Tim Cook to Attend Donald Trump's Tech Summit on Wednesday
Apple CEO Tim Cook is among a small group of tech leaders who plan to attend President-elect Donald Trump's reported tech summit at Trump Tower in Manhattan on Wednesday, according to Recode.
Other attendees will allegedly include the CEOs of Google parent company Alphabet, Microsoft, Cisco, IBM, Intel, and Oracle. Amazon CEO Jeff Bezos was also invited, and he is likely to attend, the report noted. Bloomberg later confirmed Alphabet chairman Eric Schmidt will be in attendance.
There could be a few other attendees, as invites reportedly continued to be sent by Trump's chief of staff Reince Priebus, son-in-law Jared Kushner, and presidential transition team adviser and tech investor Peter Thiel late into the week.
A handful of tech leaders have reportedly declined the invitation, as the report noted some of the technology companies and executives disagree with Trump on a myriad of key issues, ranging from encryption to immigration reform.
“Look, this is obviously a circus,” said one person close to the situation. “Everyone in tech just wants to be invisible right now when it comes to this administration, but has to participate since we have done it before.”
In addition, Twitter CEO Jack Dorsey has reportedly sent mixed signals about being invited or not. Reports are similarly conflicting about whether Tesla and SpaceX CEO Elon Musk will be in attendance.
• Apple CEO Tim Cook
• Alphabet CEO Larry Page
• Alphabet chairman Eric Schmidt
• Facebook COO Sheryl Sandberg
• Microsoft CEO Satya Nadella
• Cisco CEO Chuck Robbins
• IBM CEO Ginni Rometty
• Intel CEO Brian Krzanich
• Oracle CEO Safra Catz
• Amazon CEO Jeff Bezos (Likely)
• Uber CEO Travis Kalanick
• Airbnb CEO Brian Chesky
• Netflix CEO Reed Hastings
• Salesforce CEO Marc Benioff
• Slack CEO Stewart Butterfield
• Dropbox CEO Drew Houston
• HP CEO Meg Whitman
• Mark Cuban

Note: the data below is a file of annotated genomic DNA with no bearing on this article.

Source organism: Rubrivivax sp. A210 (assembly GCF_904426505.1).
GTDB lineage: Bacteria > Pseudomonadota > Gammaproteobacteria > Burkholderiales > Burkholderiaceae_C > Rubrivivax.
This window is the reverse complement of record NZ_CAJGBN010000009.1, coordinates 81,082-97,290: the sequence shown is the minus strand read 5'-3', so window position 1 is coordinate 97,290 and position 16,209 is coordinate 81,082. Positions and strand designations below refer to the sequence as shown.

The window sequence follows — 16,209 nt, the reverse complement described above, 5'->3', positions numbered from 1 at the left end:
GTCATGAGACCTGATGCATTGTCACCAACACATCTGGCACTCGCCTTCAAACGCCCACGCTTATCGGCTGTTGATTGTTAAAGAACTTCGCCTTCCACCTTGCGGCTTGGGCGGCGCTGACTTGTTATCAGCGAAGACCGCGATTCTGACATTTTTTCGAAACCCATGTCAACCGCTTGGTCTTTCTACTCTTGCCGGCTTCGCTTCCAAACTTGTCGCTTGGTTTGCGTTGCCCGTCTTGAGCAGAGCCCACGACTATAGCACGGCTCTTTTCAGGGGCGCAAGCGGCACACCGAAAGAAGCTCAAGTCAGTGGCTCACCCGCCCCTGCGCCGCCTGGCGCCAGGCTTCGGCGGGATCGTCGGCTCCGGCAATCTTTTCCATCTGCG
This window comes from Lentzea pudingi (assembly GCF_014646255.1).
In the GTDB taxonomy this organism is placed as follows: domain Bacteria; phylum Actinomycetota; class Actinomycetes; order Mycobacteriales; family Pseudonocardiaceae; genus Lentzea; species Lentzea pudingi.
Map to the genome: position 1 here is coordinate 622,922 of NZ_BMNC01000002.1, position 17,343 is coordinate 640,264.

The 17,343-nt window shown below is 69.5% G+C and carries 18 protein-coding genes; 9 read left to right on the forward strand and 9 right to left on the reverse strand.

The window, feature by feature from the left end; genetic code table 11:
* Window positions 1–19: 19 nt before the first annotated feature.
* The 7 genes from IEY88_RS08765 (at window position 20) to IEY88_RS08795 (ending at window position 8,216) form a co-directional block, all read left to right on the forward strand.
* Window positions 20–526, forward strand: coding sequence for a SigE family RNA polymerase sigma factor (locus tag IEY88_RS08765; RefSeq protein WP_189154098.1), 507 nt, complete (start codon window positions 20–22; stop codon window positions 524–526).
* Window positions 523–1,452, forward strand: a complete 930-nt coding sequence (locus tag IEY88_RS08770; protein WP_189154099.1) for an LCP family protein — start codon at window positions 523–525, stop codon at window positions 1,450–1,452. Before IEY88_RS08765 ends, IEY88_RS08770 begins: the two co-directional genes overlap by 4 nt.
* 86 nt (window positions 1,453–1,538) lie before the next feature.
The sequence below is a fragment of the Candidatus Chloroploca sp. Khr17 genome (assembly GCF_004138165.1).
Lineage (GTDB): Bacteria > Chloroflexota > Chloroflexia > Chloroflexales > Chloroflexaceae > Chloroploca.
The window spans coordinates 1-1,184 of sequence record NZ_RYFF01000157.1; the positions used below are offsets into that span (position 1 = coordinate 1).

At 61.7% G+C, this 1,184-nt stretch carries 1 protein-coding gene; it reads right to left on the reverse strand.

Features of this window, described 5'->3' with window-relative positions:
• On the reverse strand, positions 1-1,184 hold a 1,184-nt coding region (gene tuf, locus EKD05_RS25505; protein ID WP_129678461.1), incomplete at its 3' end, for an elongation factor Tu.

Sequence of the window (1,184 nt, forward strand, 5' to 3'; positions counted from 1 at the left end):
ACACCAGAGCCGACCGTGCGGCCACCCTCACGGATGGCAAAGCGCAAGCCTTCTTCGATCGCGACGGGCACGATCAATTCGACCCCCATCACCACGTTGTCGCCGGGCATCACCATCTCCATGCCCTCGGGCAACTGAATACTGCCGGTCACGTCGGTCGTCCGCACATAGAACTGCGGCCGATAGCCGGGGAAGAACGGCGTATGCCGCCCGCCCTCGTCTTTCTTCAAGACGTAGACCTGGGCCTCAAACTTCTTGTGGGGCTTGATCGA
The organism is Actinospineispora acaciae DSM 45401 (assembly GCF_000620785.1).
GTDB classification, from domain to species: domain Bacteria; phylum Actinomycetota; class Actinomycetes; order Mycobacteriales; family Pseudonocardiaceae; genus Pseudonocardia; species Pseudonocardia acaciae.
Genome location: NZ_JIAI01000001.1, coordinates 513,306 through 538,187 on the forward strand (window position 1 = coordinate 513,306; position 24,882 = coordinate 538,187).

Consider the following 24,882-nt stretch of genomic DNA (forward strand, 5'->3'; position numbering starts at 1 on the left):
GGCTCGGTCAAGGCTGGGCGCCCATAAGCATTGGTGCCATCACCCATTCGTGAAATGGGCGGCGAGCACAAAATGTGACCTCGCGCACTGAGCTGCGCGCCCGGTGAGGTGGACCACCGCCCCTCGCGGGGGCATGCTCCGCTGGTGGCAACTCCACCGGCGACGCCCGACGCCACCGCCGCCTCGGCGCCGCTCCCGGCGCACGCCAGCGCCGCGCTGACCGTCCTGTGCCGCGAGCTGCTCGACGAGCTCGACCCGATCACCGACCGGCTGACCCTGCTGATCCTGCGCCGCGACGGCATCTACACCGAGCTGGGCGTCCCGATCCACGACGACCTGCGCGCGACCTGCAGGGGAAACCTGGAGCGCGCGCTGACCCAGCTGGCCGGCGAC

The topics to be discussed at the roundtable meeting were not disclosed, but Trump has previously expressed his desires to reform the corporate tax code, reduce regulation, and negotiate better trade deals with other countries.
Trump previously said he plans to offer Apple a "very large tax cut" alongside "substantial regulation cuts" that will incentivize the iPhone maker to manufacture its products in the United States, rather than in China and other overseas countries.
"We're going to get Apple to start building their damn computers and things in this country instead of in other countries," said Trump, while campaigning at Liberty University in Virginia earlier this year.
Apple did reportedly ask its Taiwanese manufacturing partner Foxconn to study the possibility of moving iPhone production to the United States, although Foxconn chairman Terry Gou was said to be less enthusiastic about the idea due to inevitably higher production costs compared to China.
Meanwhile, Trump called for an Apple boycott after the company refused to comply with a court order to unlock the iPhone used by shooter Syed Farook in the San Bernardino attack last December. The FBI later dropped its lawsuit against Apple after reportedly turning to Israeli company Cellebrite to crack the iPhone.
Trump said Cook congratulated him on winning the election, but the Apple chief was personally a Hillary Clinton supporter. Following Trump's victory, Cook urged Apple employees to "move forward together" despite "uncertainties ahead."
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Top Rated Comments
It's fine to passively get by under this administration, business is business. But don't entertain this moron. I hope Elon Musk gives him the middle finger.